The Grand Ole Opry was packed to capacity for a memorial service in honor of the late Troy Gentry on Sept. 14; click through the gallery above to see photos from the event. One-half of Montgomery Gentry, the artist was killed on Sept. 8 when a helicopter he was riding in crashed in New Jersey.

Friends, family, fans and many of Gentry's country music colleagues were on hand to remember the musician and pay tribute. Radio personality Storme Warren hosted the emotional event that began with a nod to Gentry's patriotic dedication and a performance of the national anthem by Little Big Town.

Warren went on to describe his relationship with Gentry, which began professionally, then burgeoned into friendship, and ultimately, Warren said, a brotherhood.

"We lost a great one, but he is here with us forever," Warren said, directed to Gentry's two daughters, Kaylee and Taylor.

Friends of Gentry's and fellow Kentuckians, David Tolliver and Chad Warrix of the band Halfway to Hazard, performed "My Old Kentucky Home."

"Anytime I ever shared this stage with Troy, it was a privilege. Today is no different," Trace Adkins said before he played a moving rendition of "Wayfaring Stranger."

Rafael Calderon, Gentry's best friend for ten years, acknowledged Gentry's passion for celebrating holidays, especially Halloween and Christmas, saying that the musician gave Martha Stewart a run for her money in his decorating panache.

Warren told a story of a legend of the country music world, Charlie Daniels, keeping tabs on the duo Montgomery Gentry.

"Are Troy and Eddie still rocking it pretty hard?" Daniels had asked, to which Warren replied in the affirmative. "They'll learn," the country icon replied in jest. After the story, Daniels took to the Opry stage for a tribute performance to Gentry.

"The Lord giveth, and the Lord taketh away. I thank you Lord, for letting us have Troy before you took him back," Daniels said before performing a stripped down version of the old hymn "How Great Thou Art."

Mike Glenn, Senior Pastor of Brentwood Baptist Church, says that Troy and Angie Gentry became members of his church after Angie dragged her husband to church the same way that someone might drag a pet to the veterinarian. Gentry eventually warmed to the church life.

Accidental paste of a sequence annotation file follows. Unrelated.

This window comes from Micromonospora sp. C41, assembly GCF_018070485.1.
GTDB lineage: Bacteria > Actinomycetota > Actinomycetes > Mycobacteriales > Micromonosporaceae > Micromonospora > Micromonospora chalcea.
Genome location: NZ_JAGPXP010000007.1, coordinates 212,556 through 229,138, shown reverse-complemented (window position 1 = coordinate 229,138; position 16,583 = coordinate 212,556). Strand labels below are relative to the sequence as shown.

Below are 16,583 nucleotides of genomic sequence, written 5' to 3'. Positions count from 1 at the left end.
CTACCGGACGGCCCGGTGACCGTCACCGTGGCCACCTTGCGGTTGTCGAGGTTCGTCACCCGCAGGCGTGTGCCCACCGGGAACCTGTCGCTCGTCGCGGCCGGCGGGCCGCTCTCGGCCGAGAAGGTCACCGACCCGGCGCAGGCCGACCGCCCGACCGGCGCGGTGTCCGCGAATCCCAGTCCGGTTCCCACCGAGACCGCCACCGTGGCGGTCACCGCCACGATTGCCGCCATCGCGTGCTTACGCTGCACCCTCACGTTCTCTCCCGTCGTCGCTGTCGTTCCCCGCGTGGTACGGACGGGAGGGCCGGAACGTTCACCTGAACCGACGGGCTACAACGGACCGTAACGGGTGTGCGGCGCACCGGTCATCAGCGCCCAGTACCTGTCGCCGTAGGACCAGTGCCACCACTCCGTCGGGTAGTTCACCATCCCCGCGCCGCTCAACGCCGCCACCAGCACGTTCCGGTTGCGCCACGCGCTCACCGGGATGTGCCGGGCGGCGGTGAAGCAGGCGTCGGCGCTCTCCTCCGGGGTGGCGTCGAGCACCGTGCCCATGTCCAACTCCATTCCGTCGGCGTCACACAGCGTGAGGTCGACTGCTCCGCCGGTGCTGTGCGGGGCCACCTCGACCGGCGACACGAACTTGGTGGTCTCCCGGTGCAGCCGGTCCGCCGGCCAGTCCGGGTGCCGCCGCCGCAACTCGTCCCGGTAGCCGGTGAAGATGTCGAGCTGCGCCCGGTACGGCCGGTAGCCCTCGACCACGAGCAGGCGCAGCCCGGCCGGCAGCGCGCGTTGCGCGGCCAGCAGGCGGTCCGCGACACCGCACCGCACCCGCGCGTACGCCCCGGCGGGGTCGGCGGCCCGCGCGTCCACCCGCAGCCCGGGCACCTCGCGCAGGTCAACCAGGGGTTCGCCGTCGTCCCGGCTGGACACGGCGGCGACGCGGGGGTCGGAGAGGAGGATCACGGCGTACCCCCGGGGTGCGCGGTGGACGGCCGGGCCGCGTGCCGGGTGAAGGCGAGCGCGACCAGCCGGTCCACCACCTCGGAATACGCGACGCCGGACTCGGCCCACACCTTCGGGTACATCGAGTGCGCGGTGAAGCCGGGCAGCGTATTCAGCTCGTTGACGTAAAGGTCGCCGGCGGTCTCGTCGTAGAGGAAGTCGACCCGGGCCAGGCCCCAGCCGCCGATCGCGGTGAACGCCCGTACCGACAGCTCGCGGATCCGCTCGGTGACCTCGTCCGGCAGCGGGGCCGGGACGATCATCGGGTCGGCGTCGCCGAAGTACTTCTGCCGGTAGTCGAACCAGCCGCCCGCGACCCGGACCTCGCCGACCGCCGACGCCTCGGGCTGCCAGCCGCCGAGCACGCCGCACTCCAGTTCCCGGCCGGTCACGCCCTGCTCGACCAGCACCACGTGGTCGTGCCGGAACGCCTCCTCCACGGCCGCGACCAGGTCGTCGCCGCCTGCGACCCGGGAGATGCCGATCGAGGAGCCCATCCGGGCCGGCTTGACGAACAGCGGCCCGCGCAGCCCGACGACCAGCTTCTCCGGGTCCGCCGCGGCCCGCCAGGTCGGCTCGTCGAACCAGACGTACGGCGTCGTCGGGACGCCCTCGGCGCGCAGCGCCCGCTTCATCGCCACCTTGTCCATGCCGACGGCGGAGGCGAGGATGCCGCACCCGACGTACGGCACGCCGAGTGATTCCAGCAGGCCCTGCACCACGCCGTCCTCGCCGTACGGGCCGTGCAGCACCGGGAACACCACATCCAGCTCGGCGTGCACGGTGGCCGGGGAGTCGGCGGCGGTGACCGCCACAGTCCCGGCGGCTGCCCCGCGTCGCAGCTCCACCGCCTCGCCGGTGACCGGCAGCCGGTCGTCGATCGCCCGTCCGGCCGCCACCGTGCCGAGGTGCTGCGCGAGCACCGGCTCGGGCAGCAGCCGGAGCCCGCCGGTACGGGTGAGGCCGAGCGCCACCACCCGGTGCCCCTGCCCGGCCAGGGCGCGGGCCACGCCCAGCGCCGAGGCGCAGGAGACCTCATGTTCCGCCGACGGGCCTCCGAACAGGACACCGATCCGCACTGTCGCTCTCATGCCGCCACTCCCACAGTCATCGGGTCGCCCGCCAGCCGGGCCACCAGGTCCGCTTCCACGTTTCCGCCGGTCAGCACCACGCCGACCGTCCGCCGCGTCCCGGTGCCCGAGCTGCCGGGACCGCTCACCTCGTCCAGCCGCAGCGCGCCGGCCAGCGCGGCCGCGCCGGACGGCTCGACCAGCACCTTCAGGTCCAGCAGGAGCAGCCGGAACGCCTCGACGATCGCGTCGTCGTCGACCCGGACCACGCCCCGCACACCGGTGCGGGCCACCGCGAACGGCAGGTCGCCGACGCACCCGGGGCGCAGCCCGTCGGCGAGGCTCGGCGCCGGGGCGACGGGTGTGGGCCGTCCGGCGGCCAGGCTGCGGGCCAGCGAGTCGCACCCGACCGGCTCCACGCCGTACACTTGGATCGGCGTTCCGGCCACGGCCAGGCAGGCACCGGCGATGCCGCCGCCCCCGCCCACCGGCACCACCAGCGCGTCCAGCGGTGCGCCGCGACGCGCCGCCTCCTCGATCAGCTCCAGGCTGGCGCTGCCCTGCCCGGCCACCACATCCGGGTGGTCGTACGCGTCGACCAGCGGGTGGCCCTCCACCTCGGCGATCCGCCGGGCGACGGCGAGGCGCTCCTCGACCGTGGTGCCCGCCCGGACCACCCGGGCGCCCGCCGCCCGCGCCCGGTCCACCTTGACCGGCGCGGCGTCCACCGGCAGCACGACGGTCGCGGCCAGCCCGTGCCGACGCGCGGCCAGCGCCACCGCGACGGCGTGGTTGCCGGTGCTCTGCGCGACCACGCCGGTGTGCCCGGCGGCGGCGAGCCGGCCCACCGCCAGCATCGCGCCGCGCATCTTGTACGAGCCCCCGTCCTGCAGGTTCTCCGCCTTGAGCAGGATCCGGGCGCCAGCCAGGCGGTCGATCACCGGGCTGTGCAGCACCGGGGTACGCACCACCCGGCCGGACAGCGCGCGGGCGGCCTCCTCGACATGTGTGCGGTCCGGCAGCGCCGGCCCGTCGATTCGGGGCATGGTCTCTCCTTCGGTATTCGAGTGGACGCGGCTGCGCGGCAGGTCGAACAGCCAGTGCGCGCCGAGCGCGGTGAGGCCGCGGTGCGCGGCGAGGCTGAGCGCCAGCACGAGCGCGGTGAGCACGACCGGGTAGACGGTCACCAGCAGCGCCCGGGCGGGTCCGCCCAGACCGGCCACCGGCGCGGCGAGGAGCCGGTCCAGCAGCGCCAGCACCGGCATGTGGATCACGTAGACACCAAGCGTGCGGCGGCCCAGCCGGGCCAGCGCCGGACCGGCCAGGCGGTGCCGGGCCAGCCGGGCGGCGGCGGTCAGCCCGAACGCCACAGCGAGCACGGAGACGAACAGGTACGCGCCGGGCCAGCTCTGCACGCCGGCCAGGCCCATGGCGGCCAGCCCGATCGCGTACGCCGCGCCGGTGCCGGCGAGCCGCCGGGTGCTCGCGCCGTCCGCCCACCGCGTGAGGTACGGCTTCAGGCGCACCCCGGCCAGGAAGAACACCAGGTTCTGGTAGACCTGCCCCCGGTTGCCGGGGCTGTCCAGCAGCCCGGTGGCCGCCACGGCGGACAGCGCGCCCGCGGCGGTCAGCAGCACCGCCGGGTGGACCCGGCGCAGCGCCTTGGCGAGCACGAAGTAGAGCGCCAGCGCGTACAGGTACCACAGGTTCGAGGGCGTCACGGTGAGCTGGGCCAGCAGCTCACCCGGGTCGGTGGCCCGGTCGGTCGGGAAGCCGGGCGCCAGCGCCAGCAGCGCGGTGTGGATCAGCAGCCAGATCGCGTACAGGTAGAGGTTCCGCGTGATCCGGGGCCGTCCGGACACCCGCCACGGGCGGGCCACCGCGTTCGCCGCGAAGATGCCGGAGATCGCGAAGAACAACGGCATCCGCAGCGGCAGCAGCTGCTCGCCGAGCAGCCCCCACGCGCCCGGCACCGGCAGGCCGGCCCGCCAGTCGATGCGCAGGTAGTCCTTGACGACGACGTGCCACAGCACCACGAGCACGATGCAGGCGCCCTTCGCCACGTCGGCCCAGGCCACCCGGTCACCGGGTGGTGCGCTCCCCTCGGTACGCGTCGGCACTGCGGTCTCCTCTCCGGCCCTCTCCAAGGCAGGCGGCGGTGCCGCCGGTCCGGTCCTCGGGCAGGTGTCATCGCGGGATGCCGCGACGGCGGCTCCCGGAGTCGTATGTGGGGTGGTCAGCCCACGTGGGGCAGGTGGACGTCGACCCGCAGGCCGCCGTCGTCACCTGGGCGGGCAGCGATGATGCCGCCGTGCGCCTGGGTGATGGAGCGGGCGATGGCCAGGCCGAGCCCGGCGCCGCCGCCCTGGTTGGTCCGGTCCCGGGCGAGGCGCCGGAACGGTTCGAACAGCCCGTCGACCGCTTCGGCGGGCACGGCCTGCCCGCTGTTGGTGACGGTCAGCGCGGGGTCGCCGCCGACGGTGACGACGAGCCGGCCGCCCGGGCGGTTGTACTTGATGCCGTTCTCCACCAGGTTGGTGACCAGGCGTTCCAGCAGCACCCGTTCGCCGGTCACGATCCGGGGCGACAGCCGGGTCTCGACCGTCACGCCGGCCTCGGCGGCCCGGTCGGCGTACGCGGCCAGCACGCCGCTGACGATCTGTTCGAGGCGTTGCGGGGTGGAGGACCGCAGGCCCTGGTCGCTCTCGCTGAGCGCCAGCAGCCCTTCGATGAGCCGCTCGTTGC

"All of us who knew him were so excited about who he was now ... he was the best Troy we had ever seen ... and then the phone rang," Glenn said. It was Angie, with news of her husband's death. Glenn went on to recount the lasting impact that Gentry had on all of the people in his life.

Vince Gill took the stage and gave a nod to his friendship with Gentry through the Grand Ole Opry, into which Montgomery Gentry were inducted into in 2009. He encouraged the surviving half of Gentry's band, Eddie Montgomery, to reach out to the Grand Ole Opry family for support.

"To Eddie ... lean on this family. It's a good one. This family has a history of loss ... stay within this family." Gill said tearfully, spurring an enduring round of emotional applause. After a pause to collect himself, Gill performed "Whenever You Come Around," the first song that Gentry every played for his wife, Angie.

Mike Glenn closed the ceremony with a prayer, and then the latest Montgomery Gentry song, "Better Me," was played: a song that several speakers acknowledged was autobiographical of the late artist. Warren thanked everyone in attendance at the memorial and challenged them all to "love one another" and, like Gentry did, continue working to become a "Better Me."

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